Baby Face (1933)

Watched February 6, 2012

Baby Face (1933): 4/5

*This is a review of the original theatrical release from TCM’s Forbidden Hollywood collection.

George Brent and Barbara Stanwyck in Baby Face (1933)

In Baby Face, Barbara Stanwyck plays a girl named Lily Powers who, after leaving her hometown and enduring a less-than-ideal childhood (to say the least), sleeps her way to the top tier of a bank in New York.

This is probably the most pre-code-y pre-code I’ve watched so far this year. Though nothing explicit is ever shown on screen, the material is overtly sexual, a trademark of many pre-code era films.

Stanwyck’s character of Lily Powers is the personification of this amoral subject matter. She’s manipulative and knows exactly how to use her status as a woman to her advantage. She barely flinches when tragedy strikes and two of her beaus end up dead! This is one of Stanwyck’s strongest early roles that I’ve seen. She plays the character perfectly.

Though the film’s subject matter is certainly what one may call “controversial,” it still manages to serve as a cautionary tale. Lily Powers’ wise hometown mentor, Adolf Cragg (Alphonse Ethier) warns her in a letter: “You have chosen the wrong way [to live/succeed] and are still a coward.”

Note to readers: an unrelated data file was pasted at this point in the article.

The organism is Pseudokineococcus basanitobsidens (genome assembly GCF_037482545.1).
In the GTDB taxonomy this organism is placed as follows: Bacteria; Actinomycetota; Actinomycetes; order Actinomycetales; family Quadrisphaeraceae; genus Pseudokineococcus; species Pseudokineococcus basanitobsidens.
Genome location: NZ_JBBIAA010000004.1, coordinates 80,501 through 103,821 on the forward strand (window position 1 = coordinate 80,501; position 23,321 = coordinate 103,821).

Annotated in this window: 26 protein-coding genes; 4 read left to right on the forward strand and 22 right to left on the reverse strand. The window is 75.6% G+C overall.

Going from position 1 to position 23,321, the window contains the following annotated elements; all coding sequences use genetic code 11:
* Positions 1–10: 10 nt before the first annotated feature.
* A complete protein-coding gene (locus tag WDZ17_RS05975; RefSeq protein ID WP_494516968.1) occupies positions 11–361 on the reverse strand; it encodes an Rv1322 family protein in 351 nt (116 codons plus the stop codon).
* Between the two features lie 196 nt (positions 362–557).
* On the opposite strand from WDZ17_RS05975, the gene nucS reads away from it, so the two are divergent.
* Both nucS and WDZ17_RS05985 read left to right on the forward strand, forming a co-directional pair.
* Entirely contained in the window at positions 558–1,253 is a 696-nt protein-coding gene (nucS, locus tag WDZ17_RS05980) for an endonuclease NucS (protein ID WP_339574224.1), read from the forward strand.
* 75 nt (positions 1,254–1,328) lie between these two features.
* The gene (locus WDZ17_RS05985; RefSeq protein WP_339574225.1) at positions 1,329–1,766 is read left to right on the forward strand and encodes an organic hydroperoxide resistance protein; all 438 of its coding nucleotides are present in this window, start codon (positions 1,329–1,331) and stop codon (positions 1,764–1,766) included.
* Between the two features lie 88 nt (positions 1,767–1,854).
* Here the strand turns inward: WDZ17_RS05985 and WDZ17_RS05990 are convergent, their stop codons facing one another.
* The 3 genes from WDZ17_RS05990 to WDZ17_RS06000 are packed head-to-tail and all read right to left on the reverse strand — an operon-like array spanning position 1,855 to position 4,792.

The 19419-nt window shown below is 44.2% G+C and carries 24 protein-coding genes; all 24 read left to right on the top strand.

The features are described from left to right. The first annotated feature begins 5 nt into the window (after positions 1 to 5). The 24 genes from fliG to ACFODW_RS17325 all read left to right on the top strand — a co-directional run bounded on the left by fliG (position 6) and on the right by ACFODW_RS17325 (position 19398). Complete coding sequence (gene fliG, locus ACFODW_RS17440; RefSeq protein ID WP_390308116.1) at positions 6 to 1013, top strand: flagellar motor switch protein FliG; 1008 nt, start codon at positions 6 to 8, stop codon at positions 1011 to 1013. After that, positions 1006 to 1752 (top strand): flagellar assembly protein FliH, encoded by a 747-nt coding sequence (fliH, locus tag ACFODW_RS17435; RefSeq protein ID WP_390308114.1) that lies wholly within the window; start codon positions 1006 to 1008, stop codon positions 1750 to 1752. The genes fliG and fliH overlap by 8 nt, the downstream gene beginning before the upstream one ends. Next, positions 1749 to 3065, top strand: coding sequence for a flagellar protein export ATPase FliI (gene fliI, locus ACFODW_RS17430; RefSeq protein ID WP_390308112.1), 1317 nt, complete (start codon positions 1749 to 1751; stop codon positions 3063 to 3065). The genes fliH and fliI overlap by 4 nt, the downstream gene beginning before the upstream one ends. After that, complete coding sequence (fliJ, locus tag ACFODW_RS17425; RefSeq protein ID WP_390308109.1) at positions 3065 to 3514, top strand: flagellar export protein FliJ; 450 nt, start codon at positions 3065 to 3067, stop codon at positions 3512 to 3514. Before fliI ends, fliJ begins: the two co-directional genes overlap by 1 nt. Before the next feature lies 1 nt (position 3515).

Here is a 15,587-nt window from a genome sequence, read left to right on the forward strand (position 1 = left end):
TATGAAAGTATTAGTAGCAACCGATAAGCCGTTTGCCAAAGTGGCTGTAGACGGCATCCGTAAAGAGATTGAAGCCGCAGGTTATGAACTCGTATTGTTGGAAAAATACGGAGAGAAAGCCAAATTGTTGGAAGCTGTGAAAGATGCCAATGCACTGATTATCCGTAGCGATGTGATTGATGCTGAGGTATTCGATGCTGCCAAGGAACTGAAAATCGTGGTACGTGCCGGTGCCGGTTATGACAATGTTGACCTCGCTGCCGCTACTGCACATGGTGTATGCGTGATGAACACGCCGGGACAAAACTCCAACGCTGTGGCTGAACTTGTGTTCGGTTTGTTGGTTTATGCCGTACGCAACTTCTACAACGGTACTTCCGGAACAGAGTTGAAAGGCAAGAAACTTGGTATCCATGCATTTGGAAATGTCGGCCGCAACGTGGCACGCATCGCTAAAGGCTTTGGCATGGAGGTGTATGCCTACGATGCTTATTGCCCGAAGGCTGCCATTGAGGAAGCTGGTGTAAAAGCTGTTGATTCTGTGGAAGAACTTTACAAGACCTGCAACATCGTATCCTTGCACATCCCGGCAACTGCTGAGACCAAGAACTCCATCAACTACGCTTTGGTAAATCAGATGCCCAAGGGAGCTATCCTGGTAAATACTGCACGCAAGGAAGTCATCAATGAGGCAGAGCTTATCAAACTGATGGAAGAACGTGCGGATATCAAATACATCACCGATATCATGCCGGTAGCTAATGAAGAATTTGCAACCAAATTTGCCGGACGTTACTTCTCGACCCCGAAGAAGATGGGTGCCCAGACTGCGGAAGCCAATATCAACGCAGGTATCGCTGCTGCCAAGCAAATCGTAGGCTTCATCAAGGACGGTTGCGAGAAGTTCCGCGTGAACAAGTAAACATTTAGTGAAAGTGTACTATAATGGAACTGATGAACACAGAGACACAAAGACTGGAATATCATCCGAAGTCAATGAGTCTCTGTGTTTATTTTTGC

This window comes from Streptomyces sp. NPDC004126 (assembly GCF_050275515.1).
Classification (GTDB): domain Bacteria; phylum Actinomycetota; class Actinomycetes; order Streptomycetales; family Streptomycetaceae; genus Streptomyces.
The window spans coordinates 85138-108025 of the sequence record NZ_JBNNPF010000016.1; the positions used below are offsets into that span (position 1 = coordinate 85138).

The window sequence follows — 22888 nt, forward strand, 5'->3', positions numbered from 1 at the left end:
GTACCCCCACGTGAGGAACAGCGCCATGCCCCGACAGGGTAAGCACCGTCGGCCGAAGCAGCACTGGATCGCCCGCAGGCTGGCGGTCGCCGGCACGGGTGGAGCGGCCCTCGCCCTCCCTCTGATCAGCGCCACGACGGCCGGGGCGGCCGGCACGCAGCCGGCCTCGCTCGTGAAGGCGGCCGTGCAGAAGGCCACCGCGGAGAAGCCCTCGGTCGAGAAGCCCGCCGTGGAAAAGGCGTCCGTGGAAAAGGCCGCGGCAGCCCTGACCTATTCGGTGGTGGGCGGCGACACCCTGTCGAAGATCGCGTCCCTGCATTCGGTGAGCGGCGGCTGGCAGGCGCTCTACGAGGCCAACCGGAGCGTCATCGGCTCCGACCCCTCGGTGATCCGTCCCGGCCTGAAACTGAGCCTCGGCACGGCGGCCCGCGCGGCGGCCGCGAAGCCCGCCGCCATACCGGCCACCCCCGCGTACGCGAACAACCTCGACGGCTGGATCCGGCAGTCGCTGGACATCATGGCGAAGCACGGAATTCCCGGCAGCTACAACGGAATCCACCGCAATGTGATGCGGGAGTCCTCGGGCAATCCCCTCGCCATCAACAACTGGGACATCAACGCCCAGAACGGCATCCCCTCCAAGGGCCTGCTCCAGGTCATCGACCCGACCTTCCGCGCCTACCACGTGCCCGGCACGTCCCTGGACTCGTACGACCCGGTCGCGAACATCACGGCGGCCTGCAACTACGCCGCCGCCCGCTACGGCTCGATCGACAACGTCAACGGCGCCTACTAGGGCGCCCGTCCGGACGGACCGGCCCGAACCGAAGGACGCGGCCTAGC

The film follows a formula of showing each man that Lily meets and manipulates, and for that reason it may seem like it could be very predictable. It is a bit, in some cases. However, some surprises are thrown in later in the film, including the entire ending. Even during the sections that seem a bit predictable or repetitive, the viewer is drawn in by the brazen attitude of Stanwyck’s character.

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